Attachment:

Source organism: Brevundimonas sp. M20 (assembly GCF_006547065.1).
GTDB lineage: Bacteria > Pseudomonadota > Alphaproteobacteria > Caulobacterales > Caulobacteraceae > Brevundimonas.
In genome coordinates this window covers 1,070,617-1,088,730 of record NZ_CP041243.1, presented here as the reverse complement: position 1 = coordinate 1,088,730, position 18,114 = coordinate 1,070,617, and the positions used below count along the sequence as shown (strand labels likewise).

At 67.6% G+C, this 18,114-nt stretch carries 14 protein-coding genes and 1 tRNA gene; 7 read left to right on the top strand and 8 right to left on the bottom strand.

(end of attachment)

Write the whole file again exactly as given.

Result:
Source organism: Brevundimonas sp. M20 (assembly GCF_006547065.1).
GTDB lineage: Bacteria > Pseudomonadota > Alphaproteobacteria > Caulobacterales > Caulobacteraceae > Brevundimonas.
In genome coordinates this window covers 1,070,617-1,088,730 of record NZ_CP041243.1, presented here as the reverse complement: position 1 = coordinate 1,088,730, position 18,114 = coordinate 1,070,617, and the positions used below count along the sequence as shown (strand labels likewise).

At 67.6% G+C, this 18,114-nt stretch carries 14 protein-coding genes and 1 tRNA gene; 7 read left to right on the top strand and 8 right to left on the bottom strand.